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The consultations revealed a range of pressing concerns faced by individuals, families and the community as a whole. High among these was a concern with physical, mental and emotional health, including access to appropriate health services.


The range of these concerns was extensive and the data suggest individuals often suffered from a complex mix of health, mental health and lifestyle issues. Health concerns extended beyond the immediate health and lifestyle issues as they impacted on individuals, to concerns with their impact on carers and other family members.

“Education is a large issue, in that many community members have had limited education, which has limited their employment opportunities and earning potential later on in life. Often leading to a lower standard of living.”

Other major concerns that emerged from the Redfern, Sydney consultations involved issues related to people’s economic circumstances – financial burdens, unemployment and contributing inadequate education and training opportunities.


Substance abuse (including easy access to drugs and alcohol) also emerged as a recurring theme in relation to areas of concern about individuals, families and the community. Substance abuse was linked causally to other issues such as unemployment and family violence.

“It is hard to get a job due to racism – leads to stereotyping of blacks being lazy. There is also guilt by association; i.e. shoplifting or drugs. This can have a negative effect on wellbeing and self-esteem.”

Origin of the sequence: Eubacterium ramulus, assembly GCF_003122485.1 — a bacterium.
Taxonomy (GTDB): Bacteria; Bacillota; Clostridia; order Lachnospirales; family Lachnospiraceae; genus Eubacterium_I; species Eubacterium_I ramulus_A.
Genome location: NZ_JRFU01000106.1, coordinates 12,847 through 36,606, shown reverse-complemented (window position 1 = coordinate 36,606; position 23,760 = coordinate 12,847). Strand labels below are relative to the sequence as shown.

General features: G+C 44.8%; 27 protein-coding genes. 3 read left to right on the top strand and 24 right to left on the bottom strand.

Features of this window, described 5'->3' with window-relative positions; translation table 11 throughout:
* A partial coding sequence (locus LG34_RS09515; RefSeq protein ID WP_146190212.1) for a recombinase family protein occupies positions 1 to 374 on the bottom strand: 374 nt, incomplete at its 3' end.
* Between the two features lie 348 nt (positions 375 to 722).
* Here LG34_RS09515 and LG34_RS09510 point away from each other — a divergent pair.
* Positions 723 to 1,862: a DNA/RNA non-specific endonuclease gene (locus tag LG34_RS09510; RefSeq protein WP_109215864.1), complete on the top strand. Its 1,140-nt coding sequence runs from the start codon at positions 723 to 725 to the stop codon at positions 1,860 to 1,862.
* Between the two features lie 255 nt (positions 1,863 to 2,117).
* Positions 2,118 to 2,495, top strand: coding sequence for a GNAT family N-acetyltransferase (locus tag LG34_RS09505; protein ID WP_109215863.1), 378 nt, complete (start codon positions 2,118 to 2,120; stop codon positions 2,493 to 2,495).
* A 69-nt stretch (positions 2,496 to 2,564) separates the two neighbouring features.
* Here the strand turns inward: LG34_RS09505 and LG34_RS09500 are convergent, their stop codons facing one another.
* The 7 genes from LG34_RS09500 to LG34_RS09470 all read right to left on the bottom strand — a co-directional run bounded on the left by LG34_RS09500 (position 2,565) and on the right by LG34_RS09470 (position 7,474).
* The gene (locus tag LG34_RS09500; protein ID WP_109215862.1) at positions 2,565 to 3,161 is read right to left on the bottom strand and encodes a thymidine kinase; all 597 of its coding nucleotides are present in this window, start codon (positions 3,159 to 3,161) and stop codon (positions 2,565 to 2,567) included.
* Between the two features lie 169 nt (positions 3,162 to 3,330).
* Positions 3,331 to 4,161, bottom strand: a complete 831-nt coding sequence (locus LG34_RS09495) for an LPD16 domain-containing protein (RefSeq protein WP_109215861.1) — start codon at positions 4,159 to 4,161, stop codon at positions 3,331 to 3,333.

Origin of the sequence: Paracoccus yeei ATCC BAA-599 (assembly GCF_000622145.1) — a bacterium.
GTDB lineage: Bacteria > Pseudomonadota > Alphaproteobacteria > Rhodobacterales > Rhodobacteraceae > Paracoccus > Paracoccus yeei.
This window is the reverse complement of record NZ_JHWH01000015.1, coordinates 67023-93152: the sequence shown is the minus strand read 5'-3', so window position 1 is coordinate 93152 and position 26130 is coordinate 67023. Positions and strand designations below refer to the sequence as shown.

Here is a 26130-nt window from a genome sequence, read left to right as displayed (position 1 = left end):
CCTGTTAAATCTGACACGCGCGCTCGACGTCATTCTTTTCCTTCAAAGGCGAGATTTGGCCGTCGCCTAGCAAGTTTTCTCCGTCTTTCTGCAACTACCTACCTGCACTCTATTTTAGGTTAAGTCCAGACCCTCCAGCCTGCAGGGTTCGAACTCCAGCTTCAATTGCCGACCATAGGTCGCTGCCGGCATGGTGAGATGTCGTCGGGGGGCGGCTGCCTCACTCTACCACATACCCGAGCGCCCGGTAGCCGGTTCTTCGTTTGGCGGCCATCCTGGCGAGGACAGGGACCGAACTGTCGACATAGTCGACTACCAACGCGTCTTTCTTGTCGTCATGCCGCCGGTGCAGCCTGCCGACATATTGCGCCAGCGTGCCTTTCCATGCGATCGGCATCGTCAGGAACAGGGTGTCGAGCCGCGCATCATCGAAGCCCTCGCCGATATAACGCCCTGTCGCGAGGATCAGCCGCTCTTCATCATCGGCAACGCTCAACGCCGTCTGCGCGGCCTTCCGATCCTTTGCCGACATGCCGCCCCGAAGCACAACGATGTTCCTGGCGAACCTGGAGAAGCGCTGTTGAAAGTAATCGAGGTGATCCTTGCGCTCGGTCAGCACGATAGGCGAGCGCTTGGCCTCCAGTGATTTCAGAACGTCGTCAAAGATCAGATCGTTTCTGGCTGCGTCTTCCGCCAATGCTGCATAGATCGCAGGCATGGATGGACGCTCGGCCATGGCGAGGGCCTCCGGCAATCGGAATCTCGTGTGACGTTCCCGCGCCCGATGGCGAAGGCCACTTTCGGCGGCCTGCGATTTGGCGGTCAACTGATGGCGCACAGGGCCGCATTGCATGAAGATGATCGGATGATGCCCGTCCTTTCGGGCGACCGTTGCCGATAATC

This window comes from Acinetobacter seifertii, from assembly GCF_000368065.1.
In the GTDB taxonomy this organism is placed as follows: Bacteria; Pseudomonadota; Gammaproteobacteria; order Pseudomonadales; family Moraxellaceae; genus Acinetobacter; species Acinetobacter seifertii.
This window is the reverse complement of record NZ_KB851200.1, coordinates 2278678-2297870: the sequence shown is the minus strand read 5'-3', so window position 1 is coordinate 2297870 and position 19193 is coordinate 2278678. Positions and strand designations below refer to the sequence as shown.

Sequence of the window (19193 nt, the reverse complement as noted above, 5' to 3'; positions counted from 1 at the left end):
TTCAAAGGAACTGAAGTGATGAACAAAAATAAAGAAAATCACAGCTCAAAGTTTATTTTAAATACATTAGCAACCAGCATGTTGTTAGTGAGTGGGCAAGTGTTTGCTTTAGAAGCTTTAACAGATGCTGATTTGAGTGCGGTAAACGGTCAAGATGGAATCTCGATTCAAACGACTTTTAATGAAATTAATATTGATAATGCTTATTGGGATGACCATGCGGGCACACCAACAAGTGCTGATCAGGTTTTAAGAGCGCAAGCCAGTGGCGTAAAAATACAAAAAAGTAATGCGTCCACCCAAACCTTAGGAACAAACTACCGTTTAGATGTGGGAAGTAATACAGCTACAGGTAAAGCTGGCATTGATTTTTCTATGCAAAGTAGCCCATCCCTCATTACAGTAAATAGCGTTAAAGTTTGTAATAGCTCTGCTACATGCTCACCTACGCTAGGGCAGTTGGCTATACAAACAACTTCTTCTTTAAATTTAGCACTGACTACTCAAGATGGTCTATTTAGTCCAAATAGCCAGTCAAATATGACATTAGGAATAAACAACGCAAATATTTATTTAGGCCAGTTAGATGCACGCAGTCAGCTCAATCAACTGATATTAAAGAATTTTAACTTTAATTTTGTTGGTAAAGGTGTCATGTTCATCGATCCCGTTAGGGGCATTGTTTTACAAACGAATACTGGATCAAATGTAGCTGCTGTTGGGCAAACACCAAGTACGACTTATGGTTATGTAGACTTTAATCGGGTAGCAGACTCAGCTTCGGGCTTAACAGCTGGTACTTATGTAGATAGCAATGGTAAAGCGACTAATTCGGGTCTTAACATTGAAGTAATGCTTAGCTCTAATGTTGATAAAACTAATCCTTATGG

Underpinning all of these issues confronting individuals, families and the community was dealing with racism and negative stereotyping, along with a general lack in the broader community of cultural awareness, sensitivity or knowledge relating to Aboriginal and Torres Strait Islander cultures. There were also issues around policing and the justice system and housing inadequacy, the high cost of housing and lack of appropriate support from housing providers.

At the core of the many suggestions, ensuring the stability of the family unit was the most frequently recurring theme. The roles played by a range of family members (mother, father, grandparent, aunt, uncle, sibling), as well as other ‘care- givers’ were recognised.


Along with the prominence given to family was a corresponding focus on what could be done to build a stronger and more supportive community. In this discussion, ‘networks’ and ‘connections’ were often mentioned, as were notions of ‘unity’ and working together. Building stronger connections with Aboriginal and Torres Strait Islander culture and traditional ways were also significant themes.

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